Urgency vs. Importance: The Eisenhower Matrix

eisenhower matrix

Did you know that 40% of business owners feels that their own, personal time management gets in the way of productivity ? When there are too many things to do and not enough time to do them, it’s easy to feel overwhelmed. Too often, business leaders feel paralyzed by the busyness of their business, always putting out the next fire and never taking a step back to strategize.

The Eisenhower Matrix is a great way to transform a reactive leadership style into a proactive one. With the Eisenhower Matrix, you can plan the work you need to accomplish daily, weekly, monthly or quarterly. 

What Is the Eisenhower Matrix?

The Eisenhower Matrix, also known as the Urgent-Important Matrix, is a simple two-axis tool that helps you prioritize your tasks in terms of urgency and importance. By plotting items in one of four quadrants, you can determine the most effective way you and your team can accomplish what you need to get done. 

History of the Eisenhower Decision Matrix

The Eisenhower Matrix is named after President Dwight Eisenhower, the 34th president of the United States. Before he became commander in chief in 1953, Eisenhower led the United States Army as a general and led the Allied Forces in World War II as its supreme commander. He was also elected NATO’s first supreme commander in 1950.

Eisenhower’s experiences in military, political, and diplomatic leadership required him to make tough decisions about where to spend his time and energy. Eventually, Eisenhower’s leadership style came to be associated with this quote: “What is important is seldom urgent, and what is urgent is seldom important.”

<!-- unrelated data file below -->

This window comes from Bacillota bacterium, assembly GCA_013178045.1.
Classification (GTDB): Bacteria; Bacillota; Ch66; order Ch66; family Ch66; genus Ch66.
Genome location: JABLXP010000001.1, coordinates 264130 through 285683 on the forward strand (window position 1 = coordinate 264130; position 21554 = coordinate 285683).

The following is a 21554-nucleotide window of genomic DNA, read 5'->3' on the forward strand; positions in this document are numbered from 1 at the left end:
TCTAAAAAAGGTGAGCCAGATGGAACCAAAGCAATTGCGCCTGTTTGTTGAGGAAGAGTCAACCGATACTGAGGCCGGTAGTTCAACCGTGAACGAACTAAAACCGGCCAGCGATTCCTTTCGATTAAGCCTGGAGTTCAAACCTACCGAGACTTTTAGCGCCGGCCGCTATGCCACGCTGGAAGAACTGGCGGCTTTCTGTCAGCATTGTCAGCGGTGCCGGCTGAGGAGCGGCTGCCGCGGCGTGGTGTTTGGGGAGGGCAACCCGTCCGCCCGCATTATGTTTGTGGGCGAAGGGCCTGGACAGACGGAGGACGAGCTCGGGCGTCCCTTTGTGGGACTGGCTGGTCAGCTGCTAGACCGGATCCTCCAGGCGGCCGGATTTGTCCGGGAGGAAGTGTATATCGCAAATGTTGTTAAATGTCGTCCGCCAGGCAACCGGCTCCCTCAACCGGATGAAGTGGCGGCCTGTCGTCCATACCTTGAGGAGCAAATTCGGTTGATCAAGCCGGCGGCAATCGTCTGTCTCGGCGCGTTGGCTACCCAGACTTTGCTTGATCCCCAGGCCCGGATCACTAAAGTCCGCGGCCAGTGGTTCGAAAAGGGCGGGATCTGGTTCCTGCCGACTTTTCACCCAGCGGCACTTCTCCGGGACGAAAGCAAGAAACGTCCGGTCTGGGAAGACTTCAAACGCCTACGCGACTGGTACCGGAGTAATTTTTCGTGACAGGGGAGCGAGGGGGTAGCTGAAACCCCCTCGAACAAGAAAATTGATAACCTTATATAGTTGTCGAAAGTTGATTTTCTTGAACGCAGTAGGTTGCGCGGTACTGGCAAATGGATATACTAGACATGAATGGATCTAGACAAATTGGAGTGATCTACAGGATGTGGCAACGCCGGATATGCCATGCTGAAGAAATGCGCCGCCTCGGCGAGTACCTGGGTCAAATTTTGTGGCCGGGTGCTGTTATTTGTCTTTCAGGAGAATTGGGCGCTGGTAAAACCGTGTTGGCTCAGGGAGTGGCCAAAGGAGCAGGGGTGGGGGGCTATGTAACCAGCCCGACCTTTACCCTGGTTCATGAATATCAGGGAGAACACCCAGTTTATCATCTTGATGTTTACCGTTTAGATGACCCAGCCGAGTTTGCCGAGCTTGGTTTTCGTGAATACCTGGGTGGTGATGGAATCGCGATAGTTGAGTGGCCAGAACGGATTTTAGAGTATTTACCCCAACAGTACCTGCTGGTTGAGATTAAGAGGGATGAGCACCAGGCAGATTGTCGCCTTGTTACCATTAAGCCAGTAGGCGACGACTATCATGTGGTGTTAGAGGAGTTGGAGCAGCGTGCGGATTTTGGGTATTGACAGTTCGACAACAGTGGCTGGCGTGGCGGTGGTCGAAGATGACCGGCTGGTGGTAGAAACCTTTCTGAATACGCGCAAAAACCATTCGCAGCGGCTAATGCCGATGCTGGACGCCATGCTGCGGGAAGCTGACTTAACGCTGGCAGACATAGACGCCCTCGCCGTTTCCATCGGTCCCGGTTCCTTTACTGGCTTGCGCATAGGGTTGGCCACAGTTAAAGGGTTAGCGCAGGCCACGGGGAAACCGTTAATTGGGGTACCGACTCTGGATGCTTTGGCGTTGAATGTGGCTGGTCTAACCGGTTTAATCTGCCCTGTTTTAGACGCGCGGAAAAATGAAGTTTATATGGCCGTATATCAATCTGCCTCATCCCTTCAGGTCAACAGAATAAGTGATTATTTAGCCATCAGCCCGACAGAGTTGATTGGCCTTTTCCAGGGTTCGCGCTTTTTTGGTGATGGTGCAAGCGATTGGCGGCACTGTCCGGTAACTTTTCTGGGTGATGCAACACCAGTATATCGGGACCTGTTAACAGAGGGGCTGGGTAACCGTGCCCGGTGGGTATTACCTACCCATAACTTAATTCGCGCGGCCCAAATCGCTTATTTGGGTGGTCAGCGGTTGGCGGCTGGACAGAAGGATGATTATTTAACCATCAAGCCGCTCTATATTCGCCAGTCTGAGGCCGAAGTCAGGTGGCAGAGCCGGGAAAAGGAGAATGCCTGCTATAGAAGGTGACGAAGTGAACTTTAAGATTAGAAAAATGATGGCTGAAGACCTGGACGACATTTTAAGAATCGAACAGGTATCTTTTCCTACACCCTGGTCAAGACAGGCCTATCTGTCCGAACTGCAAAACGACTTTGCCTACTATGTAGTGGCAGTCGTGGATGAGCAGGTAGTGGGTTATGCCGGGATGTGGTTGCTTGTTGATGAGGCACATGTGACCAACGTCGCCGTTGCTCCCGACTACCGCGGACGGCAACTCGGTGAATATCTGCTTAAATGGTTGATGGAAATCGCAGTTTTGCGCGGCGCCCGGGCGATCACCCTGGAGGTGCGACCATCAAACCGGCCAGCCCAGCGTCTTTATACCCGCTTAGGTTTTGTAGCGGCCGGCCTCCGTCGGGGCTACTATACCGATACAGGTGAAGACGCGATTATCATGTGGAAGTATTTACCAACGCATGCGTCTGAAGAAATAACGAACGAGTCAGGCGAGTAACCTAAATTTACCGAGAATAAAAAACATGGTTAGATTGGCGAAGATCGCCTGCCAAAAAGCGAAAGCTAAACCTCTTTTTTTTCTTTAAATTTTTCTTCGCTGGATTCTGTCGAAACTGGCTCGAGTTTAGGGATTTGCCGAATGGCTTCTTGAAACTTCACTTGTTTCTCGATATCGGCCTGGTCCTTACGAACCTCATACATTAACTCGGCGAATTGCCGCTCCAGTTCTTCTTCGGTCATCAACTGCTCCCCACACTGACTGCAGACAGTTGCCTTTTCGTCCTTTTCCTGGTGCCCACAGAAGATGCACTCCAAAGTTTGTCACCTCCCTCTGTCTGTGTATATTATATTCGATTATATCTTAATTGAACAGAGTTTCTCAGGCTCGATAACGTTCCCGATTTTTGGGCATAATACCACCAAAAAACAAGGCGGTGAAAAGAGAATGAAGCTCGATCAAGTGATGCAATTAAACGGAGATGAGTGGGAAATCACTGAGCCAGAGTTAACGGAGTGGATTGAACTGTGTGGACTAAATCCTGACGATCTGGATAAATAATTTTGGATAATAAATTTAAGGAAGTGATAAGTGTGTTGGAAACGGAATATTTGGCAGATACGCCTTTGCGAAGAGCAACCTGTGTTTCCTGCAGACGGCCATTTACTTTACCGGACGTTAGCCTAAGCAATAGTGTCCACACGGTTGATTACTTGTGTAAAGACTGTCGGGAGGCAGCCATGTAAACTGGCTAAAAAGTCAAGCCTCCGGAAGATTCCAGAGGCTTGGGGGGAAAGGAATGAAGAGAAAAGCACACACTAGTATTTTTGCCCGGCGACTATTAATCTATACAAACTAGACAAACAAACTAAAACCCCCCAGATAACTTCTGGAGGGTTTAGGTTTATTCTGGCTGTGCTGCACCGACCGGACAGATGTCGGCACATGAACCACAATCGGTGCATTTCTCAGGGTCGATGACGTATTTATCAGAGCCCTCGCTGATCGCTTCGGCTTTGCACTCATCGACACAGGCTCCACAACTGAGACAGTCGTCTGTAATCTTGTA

Whether or not Eisenhower said these specific words may be lost to time, but it’s true that the former president often referenced a world in which urgency and importance seemed to be at odds with each other. This laid the groundwork for the Eisenhower Matrix, which helps leaders chart their tasks based on their urgency and importance.

How Does It Work?

The Eisenhower Matrix is a simple chart measuring urgency from left to right and importance from top to bottom. This creates four quadrants:

  1. Important and Urgent
  2. Important, But Less Urgent
  3. Urgent, But Less Important
  4. Less Important and Less Urgent

You can use these quadrants to determine which tasks to prioritize ahead of others:

  1. Do First: Important and urgent tasks should be completed as soon as possible.
  2. Schedule: Important tasks that are not urgent can be scheduled out.
  3. Delegate: Urgent tasks that are less important can be handled by others
  4. Don’t Do: Unimportant, non-urgent tasks require no action.

Why Is Prioritizing Important?

Prioritizing your tasks is important for a business because the efficiency of your work affects the quality of your work.

Too many business leaders waste their precious time, energy, and expertise on tasks that don’t further their company’s goals, or tasks that could be accomplished by others on their team. This means you can’t bring your entire self to the tasks that only you as a leader can accomplish.

Time Management Quadrant Examples